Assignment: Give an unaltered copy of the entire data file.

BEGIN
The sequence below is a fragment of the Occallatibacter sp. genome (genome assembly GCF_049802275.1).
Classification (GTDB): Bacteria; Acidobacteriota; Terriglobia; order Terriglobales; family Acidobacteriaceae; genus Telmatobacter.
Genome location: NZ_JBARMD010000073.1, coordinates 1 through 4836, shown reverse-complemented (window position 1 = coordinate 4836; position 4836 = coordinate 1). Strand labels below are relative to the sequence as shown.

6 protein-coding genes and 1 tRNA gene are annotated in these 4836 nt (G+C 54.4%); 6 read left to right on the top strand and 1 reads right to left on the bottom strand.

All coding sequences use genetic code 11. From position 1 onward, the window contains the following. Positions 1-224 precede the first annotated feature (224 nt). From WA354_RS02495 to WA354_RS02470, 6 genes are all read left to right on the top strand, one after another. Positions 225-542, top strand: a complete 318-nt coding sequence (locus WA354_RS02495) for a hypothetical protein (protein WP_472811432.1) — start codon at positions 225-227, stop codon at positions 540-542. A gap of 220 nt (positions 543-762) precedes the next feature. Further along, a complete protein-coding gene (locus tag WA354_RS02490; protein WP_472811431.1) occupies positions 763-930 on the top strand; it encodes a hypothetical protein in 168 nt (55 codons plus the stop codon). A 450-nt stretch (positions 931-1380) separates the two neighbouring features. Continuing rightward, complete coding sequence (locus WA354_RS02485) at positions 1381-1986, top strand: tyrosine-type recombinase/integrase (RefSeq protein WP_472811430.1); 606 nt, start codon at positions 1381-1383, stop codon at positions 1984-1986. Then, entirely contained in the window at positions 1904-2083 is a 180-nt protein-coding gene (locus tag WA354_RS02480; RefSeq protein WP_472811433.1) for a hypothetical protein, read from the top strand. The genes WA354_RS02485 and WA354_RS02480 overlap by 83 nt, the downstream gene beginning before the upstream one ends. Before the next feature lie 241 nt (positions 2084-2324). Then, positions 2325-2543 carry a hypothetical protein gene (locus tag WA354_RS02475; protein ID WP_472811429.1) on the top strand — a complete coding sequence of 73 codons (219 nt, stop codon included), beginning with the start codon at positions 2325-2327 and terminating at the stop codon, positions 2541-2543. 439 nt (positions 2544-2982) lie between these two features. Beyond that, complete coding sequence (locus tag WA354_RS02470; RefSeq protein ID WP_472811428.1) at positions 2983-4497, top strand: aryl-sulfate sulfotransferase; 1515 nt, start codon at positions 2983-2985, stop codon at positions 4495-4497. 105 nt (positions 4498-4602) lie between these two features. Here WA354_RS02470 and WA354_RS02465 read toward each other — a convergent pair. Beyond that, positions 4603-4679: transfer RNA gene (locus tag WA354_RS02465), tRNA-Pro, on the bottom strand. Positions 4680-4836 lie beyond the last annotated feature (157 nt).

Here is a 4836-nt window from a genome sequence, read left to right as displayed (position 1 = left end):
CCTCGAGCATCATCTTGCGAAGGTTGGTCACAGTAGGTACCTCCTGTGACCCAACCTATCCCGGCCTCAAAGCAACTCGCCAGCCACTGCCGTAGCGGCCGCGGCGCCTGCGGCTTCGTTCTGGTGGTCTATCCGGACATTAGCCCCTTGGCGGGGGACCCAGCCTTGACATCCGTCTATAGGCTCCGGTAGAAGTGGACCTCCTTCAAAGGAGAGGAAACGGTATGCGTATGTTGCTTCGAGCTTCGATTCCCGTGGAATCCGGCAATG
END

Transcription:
The sequence below is a fragment of the Occallatibacter sp. genome (genome assembly GCF_049802275.1).
Classification (GTDB): Bacteria; Acidobacteriota; Terriglobia; order Terriglobales; family Acidobacteriaceae; genus Telmatobacter.
Genome location: NZ_JBARMD010000073.1, coordinates 1 through 4836, shown reverse-complemented (window position 1 = coordinate 4836; position 4836 = coordinate 1). Strand labels below are relative to the sequence as shown.

6 protein-coding genes and 1 tRNA gene are annotated in these 4836 nt (G+C 54.4%); 6 read left to right on the top strand and 1 reads right to left on the bottom strand.

All coding sequences use genetic code 11. From position 1 onward, the window contains the following. Positions 1-224 precede the first annotated feature (224 nt). From WA354_RS02495 to WA354_RS02470, 6 genes are all read left to right on the top strand, one after another. Positions 225-542, top strand: a complete 318-nt coding sequence (locus WA354_RS02495) for a hypothetical protein (protein WP_472811432.1) — start codon at positions 225-227, stop codon at positions 540-542. A gap of 220 nt (positions 543-762) precedes the next feature. Further along, a complete protein-coding gene (locus tag WA354_RS02490; protein WP_472811431.1) occupies positions 763-930 on the top strand; it encodes a hypothetical protein in 168 nt (55 codons plus the stop codon). A 450-nt stretch (positions 931-1380) separates the two neighbouring features. Continuing rightward, complete coding sequence (locus WA354_RS02485) at positions 1381-1986, top strand: tyrosine-type recombinase/integrase (RefSeq protein WP_472811430.1); 606 nt, start codon at positions 1381-1383, stop codon at positions 1984-1986. Then, entirely contained in the window at positions 1904-2083 is a 180-nt protein-coding gene (locus tag WA354_RS02480; RefSeq protein WP_472811433.1) for a hypothetical protein, read from the top strand. The genes WA354_RS02485 and WA354_RS02480 overlap by 83 nt, the downstream gene beginning before the upstream one ends. Before the next feature lie 241 nt (positions 2084-2324). Then, positions 2325-2543 carry a hypothetical protein gene (locus tag WA354_RS02475; protein ID WP_472811429.1) on the top strand — a complete coding sequence of 73 codons (219 nt, stop codon included), beginning with the start codon at positions 2325-2327 and terminating at the stop codon, positions 2541-2543. 439 nt (positions 2544-2982) lie between these two features. Beyond that, complete coding sequence (locus tag WA354_RS02470; RefSeq protein ID WP_472811428.1) at positions 2983-4497, top strand: aryl-sulfate sulfotransferase; 1515 nt, start codon at positions 2983-2985, stop codon at positions 4495-4497. 105 nt (positions 4498-4602) lie between these two features. Here WA354_RS02470 and WA354_RS02465 read toward each other — a convergent pair. Beyond that, positions 4603-4679: transfer RNA gene (locus tag WA354_RS02465), tRNA-Pro, on the bottom strand. Positions 4680-4836 lie beyond the last annotated feature (157 nt).

Here is a 4836-nt window from a genome sequence, read left to right as displayed (position 1 = left end):
CCTCGAGCATCATCTTGCGAAGGTTGGTCACAGTAGGTACCTCCTGTGACCCAACCTATCCCGGCCTCAAAGCAACTCGCCAGCCACTGCCGTAGCGGCCGCGGCGCCTGCGGCTTCGTTCTGGTGGTCTATCCGGACATTAGCCCCTTGGCGGGGGACCCAGCCTTGACATCCGTCTATAGGCTCCGGTAGAAGTGGACCTCCTTCAAAGGAGAGGAAACGGTATGCGTATGTTGCTTCGAGCTTCGATTCCCGTGGAATCCGGCAATG